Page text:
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Excerpts from

VOLUME 82, NO. 1—January, February, March 2018

 

Calling all Paphiophiles
Harold Koopowitz
2 pages, 6 photos


The typical Paph. delenatii.
©Eric Hunt

I received an interesting question from Frikkie Marais in South Africa the other. As you can see, he comes to this from breeding vegetables. “Dear Harold. In vegetable breeding, we usually self a selected line for about seven times to fix certain traits. We then make various F1 hybrids using a number of these inbreds to see if there is something worthwhile. My question now is: will you get good hybrid vigor if one uses some of the older selfed clones of Paph. delenatii with the newer ones? Or will it be better just to get rid of the older clones with smaller flowers?”

To put this into the correct perspective, I need to explain and define a few terms:

Deleterious mutations: When parents create sex cells (same for plants, animals, yourself) mistakes are made in replicating genes. These mistakes are called deleterious mutations because the genes they code for cannot function. Fortunately, genes come in pairs and if the other member of the pair functions properly it can compensate for the deleterious one. Usually, there is one new delirious gene in each organism.

Inbreeding: If one selfs a plant or mates close relatives, it is called inbreeding. There is a chance that the offspring from inbreeding could end up with both members of a gene pair being deleterious. This is the biological basis for the taboos against incest and cousin marriages.

Bottleneck: When a small population goes through many generations of inbreeding, the deleterious genes get spread throughout the population. These individuals die, and the population has a good chance of becoming extinct. However, by chance, a few individuals end up having lost most of the bad genes, and they are quite vigorous. They can provide the foundation for a new population. The situation is described as “passing through a bottle neck.”

Heterosis: This is the correct term for hybrid vigor and is the opposite of inbreeding. Mating to unrelated organisms helps to compensate for deleterious genes because there is a greater chance that the deleterious gene will be masked.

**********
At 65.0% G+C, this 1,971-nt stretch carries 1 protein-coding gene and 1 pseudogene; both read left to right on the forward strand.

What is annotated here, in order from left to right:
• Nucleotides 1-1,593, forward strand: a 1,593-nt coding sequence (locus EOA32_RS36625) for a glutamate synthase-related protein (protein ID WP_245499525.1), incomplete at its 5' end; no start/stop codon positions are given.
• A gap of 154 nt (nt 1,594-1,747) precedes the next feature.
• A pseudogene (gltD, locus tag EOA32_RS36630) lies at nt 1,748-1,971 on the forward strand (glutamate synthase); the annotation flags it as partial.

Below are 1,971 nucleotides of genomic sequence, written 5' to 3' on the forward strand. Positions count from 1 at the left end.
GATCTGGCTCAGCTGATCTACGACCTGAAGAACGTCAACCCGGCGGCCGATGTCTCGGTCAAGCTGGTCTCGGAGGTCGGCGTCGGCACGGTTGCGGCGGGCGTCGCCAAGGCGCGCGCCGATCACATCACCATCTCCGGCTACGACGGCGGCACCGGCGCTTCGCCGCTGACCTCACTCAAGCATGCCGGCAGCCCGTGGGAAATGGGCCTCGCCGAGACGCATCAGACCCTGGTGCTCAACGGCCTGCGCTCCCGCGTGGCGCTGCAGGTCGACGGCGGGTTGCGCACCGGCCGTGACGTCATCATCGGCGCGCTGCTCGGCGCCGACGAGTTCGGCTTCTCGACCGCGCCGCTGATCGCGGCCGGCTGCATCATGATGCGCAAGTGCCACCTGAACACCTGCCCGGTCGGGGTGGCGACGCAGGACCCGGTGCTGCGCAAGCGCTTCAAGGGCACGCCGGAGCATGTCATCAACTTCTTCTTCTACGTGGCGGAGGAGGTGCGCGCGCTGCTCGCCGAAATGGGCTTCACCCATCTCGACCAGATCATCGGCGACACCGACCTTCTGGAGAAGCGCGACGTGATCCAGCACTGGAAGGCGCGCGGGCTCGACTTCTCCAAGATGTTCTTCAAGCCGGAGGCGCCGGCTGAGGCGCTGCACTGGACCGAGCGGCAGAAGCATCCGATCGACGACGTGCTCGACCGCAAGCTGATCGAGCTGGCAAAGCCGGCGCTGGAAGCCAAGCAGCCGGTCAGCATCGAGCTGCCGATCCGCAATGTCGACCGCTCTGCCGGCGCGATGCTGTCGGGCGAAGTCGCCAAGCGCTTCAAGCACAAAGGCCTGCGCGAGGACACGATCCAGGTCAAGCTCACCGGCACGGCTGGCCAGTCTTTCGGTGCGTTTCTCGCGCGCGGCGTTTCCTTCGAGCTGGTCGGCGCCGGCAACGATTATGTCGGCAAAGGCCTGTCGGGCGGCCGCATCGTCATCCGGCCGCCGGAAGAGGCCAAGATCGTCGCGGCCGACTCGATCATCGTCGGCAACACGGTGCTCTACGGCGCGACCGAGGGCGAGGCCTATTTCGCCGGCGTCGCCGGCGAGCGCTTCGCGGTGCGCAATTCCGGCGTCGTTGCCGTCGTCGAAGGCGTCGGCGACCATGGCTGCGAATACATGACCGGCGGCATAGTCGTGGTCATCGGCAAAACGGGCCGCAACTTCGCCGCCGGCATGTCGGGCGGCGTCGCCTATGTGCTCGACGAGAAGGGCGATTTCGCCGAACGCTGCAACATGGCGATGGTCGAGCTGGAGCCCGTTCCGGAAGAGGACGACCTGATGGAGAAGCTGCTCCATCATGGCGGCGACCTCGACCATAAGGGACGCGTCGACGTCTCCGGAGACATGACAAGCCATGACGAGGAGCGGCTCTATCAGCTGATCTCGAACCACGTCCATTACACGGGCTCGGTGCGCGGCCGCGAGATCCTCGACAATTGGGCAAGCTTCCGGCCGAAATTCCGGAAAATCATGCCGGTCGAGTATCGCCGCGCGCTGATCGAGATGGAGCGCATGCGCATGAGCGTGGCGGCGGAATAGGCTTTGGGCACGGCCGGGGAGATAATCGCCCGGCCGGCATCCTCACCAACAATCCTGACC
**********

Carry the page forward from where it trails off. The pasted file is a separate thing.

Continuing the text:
The early history of Paphiopedilum delenatii is recounted in Slipper Orchids of Vietnam by Averyanov et al. (2003). Until their rediscovery in Southern Vietnam in the 1990s, all the plants in cultivation appeared to have been derived from a single plant at the nursery of Vacherot and Lecoufle in France. Because they were derived from only one, or at most two plants, all the early Paph. delenatii in cultivation were inbred. These early plants had a reputation for being difficult to cultivate, and today we understand why...

 

Paphiopedilum myanmaricum: A New Species of Slipper Orchid (Cypripedioideae, Orchidaceae)
Harold Koopowitz, Prapanth Iamwiriyakul and Srisuda Laohapatcharin
6 pages, 13 photos, 2 illustrations

Paphipedilum myanmaricum – holotype, whole plant and flower close-up.
©P. Iamwiriyakul

The genus Paphiopedilum can be classified into three subgenera and seven sections (Cribb, 1998) according to morphological, cytological, and molecular criteria. Subgenus Brachypetalum species hold a special place in the affections of slipper orchid aficionados. This group contains dwarf species that morphologically appear intermediate between subgenus Parvisepalum (Karasawa & Saito, 1982) and subgenus Paphiopedilum. Modern studies confirm this and phylogenetically the group appears to have evolved after the Parvisepalum subgenus but before the rest of the genus (for review see Koopowitz, 2017).

The Brachypetalum dwarf slipper orchids are maddeningly difficult for some to grow, while others find them quite easy. They prefer high humidity and warm temperatures and unless supplied with optimal conditions they frequently rot away. Nevertheless, the group has played an important role in the creation of hybrid slippers, usually providing wide petals to their progeny. There is only a handful of species in this group and when a new one is described it is an important slipper event. Here we describe a distinctively different and new Brachypetalum species. This species, Paphiopedilum myanmaricum (Koopowitz et al, 2017) was found recently in Myanmar (Burma)...
 
A New Species of Pleurothallopsis(Epidendreae, Epidendroideae, Orchidaceae)
Luke M. Matthews
3 pages, 1 photo, 1 illustration


Pleurothallopsis alphonsiana
©Alfonso Doucette



Abstract
A new species similar to Pleurothallopsis inaequalis requires description. The new species is named to honor Alfonso Doucette in whose collection the new species was discovered. Pleurothallopsis alphonsiana is described, illustrated, and distinguished from similar species based on its morphological distinctness.

Key words: Andean floristics, Neotropical Orchidaceae, pleurothallid alliance

Introduction